The main thing I was trying to show there is just that having the formalism prevents you from making logical mistakes in how to apply counting arguments in general, as I think was done in this post. So my comment is explaining how to use the formalism to avoid mistakes like that, not trying to work through the full argument for deceptive alignment.

It's not that the formalism provides really strong evidence for deceptive alignment, it's that it prevents you from making mistakes in your reasoning. It's like plugging your argument into a proof-checker: it doesn't check that your argument is correct, since the assumptions could be wrong, but it does check that your argument is sound.

Comment by evhub on Counting arguments provide no evidence for AI doom · 2024-03-05T01:08:04.290Z · LW · GW

I'm referring to the deceptiveness of the reasoning displayed in the chain of thought during training time. So it's not a generalization question, it's about whether, if the model is using deceptive reasoning to compute its answer (as we think it is, since we think our models really are using their chain of thought), does that deceptive reasoning go away when the model has to use it to produce aligned answers during training? And we find that not only does it not go away, it actually gets more deceptive when you train it to produce aligned answers.

Comment by evhub on Counting arguments provide no evidence for AI doom · 2024-03-04T22:16:24.119Z · LW · GW

But your work provides no strong conclusions on that matter as it pertains to deceptive reasoning in general.

I just disagree with this. Our chain of thought models do tons of very deceptive reasoning during safety training and the deceptiveness of that reasoning is totally unaffected by safety training, and in fact the deceptiveness increases in the case of adversarial training.

Comment by evhub on Counting arguments provide no evidence for AI doom · 2024-03-04T20:43:15.106Z · LW · GW

I think they are valid if interpreted properly, but easy to misinterpret.

Comment by evhub on Counting arguments provide no evidence for AI doom · 2024-03-04T19:56:54.480Z · LW · GW

I'm surprised by this. It seems to me like most of your reasoning about simplicity is either hand-wavy or only nominally formally backed by symbols which don't (AFAICT) have much to do with the reality of neural networks.

The examples that you cite are from a LessWrong comment and a transcript of a talk that I gave. Of course when I'm presenting something in a context like that I'm not going to give the most formal version of it; that doesn't mean that the informal hand-wavy arguments are the reasons why I believe what I believe.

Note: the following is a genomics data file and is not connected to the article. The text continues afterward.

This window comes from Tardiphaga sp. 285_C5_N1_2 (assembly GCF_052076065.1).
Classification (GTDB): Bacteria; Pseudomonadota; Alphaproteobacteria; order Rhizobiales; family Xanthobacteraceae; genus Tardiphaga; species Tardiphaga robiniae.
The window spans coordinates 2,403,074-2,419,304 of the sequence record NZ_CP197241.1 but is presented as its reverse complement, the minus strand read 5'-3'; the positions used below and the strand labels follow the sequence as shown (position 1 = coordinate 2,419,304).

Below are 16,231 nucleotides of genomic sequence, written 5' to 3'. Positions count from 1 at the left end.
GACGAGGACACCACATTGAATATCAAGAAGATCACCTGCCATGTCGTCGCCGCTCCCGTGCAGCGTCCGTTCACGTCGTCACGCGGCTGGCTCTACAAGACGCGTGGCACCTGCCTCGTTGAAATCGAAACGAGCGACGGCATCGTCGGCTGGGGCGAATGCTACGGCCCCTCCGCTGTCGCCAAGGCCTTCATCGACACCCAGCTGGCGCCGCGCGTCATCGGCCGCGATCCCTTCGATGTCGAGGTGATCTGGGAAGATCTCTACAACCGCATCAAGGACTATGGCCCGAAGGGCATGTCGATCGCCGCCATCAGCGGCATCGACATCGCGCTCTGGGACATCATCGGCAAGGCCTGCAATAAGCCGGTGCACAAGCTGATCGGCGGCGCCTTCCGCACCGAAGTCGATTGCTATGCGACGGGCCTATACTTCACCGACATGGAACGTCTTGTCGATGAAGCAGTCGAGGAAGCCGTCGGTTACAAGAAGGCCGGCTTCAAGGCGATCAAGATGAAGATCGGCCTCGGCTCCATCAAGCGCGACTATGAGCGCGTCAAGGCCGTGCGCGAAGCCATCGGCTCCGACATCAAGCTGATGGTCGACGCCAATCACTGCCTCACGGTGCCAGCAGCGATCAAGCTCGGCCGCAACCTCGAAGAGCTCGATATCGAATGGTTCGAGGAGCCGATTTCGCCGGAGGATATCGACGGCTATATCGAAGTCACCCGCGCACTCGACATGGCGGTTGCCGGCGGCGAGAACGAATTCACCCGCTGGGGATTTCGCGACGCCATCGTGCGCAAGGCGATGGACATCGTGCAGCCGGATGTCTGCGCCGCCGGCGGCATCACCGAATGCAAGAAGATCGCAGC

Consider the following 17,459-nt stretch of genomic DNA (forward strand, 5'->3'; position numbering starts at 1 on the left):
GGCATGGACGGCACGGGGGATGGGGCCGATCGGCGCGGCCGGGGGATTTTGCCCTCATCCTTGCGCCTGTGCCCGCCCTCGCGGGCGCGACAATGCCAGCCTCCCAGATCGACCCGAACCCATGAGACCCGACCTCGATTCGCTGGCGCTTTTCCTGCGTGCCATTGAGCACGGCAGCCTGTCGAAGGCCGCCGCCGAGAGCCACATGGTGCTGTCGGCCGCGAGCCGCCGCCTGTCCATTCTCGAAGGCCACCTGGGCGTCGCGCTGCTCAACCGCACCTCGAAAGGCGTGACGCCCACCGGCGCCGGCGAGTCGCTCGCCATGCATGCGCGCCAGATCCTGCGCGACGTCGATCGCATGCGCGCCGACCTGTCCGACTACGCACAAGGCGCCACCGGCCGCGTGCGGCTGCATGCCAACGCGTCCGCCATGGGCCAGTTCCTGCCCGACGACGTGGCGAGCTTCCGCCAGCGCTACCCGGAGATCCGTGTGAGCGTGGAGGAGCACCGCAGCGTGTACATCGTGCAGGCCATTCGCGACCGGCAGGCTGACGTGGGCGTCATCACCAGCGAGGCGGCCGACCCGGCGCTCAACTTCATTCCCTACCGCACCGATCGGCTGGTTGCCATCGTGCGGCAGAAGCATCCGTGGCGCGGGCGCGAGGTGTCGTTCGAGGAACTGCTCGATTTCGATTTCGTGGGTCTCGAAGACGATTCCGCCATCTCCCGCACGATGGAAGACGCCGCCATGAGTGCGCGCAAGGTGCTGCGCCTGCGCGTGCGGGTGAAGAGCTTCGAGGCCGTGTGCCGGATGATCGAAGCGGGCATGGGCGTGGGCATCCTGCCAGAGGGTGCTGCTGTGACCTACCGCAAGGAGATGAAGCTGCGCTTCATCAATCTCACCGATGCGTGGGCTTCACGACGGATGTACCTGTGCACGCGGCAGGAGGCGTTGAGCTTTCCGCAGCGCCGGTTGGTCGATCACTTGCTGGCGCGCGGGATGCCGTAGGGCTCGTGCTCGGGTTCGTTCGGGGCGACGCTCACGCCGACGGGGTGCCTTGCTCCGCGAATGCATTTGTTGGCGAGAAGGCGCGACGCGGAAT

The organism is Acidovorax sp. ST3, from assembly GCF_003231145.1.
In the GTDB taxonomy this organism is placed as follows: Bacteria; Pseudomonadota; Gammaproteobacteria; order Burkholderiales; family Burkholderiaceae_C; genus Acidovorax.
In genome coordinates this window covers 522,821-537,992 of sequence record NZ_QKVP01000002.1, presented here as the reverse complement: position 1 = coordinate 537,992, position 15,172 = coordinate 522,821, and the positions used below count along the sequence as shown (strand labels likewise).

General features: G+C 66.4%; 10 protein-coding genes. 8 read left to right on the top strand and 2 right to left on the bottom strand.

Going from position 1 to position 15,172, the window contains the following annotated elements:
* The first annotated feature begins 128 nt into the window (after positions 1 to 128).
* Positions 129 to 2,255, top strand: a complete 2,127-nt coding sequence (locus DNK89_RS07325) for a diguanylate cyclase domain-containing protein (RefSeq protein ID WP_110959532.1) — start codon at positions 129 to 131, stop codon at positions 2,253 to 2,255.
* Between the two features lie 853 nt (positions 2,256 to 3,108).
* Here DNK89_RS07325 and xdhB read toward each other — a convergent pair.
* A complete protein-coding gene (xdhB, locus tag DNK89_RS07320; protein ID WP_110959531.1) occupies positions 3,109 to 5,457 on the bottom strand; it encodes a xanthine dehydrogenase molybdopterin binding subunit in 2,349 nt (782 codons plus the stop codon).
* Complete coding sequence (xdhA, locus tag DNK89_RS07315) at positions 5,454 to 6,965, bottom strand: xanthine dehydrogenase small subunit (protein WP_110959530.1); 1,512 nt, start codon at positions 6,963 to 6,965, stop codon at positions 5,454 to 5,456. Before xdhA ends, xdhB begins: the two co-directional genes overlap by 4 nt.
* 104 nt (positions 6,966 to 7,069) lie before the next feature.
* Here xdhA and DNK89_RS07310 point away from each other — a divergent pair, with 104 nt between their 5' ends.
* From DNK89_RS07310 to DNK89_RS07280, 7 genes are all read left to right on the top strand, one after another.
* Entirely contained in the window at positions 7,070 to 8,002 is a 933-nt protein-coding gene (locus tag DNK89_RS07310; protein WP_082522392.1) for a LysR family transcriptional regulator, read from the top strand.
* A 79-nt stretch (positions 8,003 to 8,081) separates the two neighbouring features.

Maybe a better objection there would be: then why haven't you written up anything more careful and more formal? Which is a pretty fair objection, as I note here. But alas I only have so much time and it's not my current focus.

Comment by evhub on Counting arguments provide no evidence for AI doom · 2024-03-04T19:50:23.561Z · LW · GW

I would be much happier with that; I think that's much more correct. Then, my objection would just be that at least the sort of counting arguments for deceptive alignment that I like are and always have been about parameterizations rather than functions. I agree that if you try to run a counting argument directly in function space it won't work.

Comment by evhub on Counting arguments provide no evidence for AI doom · 2024-03-04T19:49:03.527Z · LW · GW

I myself expected you to respond to this post with some ML-specific reasoning about simplicity and measure of parameterizations, instead of your speculation about a relationship between the universal measure and inductive biases. I spoke with dozens of people about the ideas in OP's post, and none of them mentioned arguments like the one you gave. I myself have spent years in the space and am also not familiar with this particular argument about bitstrings.

That probably would have been my objection had the reasoning about priors in this post been sound, but since the reasoning was unsound, I turned to the formalism to try to show why it's unsound.

If these are your real reasons for expecting deceptive alignment, that's fine, but I think you've mentioned this rather infrequently.

I think you're misunderstanding the nature of my objection. It's not that Solomonoff induction is my real reason for believing in deceptive alignment or something, it's that the reasoning in this post is mathematically unsound, and I'm using the formalism to show why. If I weren't responding to this post specifically, I probably wouldn't have brought up Solomonoff induction at all.